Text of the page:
Volunteers and Donations Pour into Gaylord Community

Many in the Gaylord community are still reeling from the impacts of Friday’s tornado, where two people were killed, nearly 50 were injured and hundreds of homes and businesses were damaged.

It’s also bringing out a seemingly endless line of volunteers, just what the community needs at this point as people try to get back on their feet.

At last count, Gaylord was up to 1,500 volunteers, but that’s just the ones we know about. It doesn’t include those who show up in someone’s front yard to help, or people who just walk through the doors at the E-Free Church, to help collect and sort donations.

The need is great, and the E-Free Church is the clearinghouse for donations, a spot for many volunteers.

“The difference for me was it happened in Michigan,” said Lorri Beck, a volunteer from the Upper Peninsula. “So it’s like, okay these are my fellow Michiganders, so I wanted to come help. I had some vacation time and I said I’m going to come down and help. So I’m here for three days just helping out where I can.”

“The Red Cross came in and set up their emergency shelter,” said Brian Gerstenberger, community outreach for E-Free Church. “We have a great partnership with United Way, they came down, so we were able to take donations. The awesome thing about it is it was all in one place.”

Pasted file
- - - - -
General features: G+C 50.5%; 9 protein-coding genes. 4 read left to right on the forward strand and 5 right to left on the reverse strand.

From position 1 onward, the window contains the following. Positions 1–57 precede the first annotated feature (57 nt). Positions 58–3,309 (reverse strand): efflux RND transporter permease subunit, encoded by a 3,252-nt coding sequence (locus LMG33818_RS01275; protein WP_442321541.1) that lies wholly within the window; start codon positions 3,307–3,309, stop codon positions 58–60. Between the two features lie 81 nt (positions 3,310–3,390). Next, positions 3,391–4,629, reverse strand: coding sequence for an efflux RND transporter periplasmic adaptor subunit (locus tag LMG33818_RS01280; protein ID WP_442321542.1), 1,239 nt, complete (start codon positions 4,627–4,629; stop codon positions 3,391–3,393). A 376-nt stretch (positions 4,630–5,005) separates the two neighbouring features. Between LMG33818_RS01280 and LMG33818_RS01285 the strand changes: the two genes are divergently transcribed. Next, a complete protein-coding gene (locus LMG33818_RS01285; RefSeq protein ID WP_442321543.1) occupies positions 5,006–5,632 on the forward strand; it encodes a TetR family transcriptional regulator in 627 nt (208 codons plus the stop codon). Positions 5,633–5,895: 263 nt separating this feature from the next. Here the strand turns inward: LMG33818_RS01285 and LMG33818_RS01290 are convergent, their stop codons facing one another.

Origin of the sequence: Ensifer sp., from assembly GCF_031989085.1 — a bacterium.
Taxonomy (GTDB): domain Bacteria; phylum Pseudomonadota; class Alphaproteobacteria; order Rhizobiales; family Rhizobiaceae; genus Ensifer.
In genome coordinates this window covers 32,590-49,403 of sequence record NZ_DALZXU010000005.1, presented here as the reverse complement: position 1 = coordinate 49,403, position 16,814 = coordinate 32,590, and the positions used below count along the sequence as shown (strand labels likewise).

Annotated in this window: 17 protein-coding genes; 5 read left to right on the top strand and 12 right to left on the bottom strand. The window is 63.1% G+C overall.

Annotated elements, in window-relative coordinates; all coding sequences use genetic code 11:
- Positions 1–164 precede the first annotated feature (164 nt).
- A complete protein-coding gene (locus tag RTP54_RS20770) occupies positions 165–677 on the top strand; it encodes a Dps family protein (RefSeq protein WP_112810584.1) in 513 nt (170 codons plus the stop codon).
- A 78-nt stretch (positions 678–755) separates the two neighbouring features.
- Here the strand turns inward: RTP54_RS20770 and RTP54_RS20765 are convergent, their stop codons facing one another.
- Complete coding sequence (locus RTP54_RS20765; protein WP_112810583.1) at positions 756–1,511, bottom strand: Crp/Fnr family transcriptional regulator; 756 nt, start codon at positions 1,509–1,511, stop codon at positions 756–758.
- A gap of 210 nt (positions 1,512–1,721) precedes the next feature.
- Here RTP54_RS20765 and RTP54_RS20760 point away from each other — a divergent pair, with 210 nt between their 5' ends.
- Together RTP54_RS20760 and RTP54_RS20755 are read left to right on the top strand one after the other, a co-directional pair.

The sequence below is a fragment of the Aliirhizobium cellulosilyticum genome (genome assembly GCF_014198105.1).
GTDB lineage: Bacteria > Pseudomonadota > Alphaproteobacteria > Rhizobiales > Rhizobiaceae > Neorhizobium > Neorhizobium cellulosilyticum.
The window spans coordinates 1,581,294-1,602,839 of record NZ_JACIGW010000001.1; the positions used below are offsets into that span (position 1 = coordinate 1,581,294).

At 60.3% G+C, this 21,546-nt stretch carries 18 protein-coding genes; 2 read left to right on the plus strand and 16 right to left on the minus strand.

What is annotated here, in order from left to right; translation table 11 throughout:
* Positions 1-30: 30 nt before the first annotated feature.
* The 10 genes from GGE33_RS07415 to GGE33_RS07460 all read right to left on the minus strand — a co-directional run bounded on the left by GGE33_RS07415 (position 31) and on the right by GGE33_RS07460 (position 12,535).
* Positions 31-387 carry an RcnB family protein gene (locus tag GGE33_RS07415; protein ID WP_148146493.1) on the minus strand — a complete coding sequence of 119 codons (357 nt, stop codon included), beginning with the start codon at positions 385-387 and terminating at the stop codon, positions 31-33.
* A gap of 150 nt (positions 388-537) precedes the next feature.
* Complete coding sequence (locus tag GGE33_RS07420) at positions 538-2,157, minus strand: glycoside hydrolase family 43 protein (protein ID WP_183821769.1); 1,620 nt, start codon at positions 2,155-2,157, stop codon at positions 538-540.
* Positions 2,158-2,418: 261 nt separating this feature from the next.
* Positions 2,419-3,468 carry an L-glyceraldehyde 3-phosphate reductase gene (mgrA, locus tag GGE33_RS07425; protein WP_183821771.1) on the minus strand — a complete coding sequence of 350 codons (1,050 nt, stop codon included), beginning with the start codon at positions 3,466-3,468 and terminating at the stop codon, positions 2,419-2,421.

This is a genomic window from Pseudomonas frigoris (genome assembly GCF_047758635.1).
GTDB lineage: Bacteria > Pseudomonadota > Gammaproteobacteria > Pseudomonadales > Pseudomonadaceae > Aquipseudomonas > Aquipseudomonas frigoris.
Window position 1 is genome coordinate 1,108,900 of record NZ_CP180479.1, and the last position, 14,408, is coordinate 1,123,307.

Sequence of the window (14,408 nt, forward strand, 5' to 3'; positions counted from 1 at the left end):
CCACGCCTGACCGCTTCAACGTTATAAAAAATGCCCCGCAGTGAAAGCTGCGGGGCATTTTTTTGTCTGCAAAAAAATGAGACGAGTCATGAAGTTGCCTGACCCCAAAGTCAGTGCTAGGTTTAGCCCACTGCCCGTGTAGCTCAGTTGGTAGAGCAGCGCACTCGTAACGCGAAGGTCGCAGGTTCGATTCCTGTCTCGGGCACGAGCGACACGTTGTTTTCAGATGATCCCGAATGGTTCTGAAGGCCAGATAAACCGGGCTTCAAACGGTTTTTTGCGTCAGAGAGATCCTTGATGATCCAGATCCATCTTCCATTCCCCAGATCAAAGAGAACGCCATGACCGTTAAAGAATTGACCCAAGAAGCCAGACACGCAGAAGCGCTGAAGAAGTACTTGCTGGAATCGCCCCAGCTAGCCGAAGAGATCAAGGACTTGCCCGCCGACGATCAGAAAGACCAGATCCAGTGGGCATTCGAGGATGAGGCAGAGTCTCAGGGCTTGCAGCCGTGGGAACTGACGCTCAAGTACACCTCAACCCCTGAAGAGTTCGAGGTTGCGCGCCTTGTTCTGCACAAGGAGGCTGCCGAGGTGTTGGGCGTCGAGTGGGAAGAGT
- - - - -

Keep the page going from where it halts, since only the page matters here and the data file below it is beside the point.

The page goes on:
Donations have been rolling in practically non-stop.

“People come from all over,” said Gerstenberger. “We had people come from Soo Canada with donations, and people from downstate wanting to help.”

For now, those donations are keeping up with demand.

“It was humbling to see people come in, with kind of a dazed look in their eye,” said Gerstenberger. “They don’t even know what they need.”

The Red Cross called on an eight-year volunteer who summers in Leelanau County to help run the shelter.

“People need help and I’m available,” said Lori Shader-Patterson, a Red Cross volunteer and shelter manager. “I’m retired but I’ve got lots of organizational experience. When people need help, they need somebody willing to provide for their needs and give them some comfort.”

“This is not a sprint, it’s a marathon,” said Gerstenberger. “There’s going to be some time in between these phases where we need different items.”

Donations are full in Gaylord. While they can still take monetary donations and can always use the volunteer hours, they have no room for donated items.

You can monitor social media for the United Way and E-Free Church where they’ll be constantly updating as needs arise.

Categories: Gaylord Tornado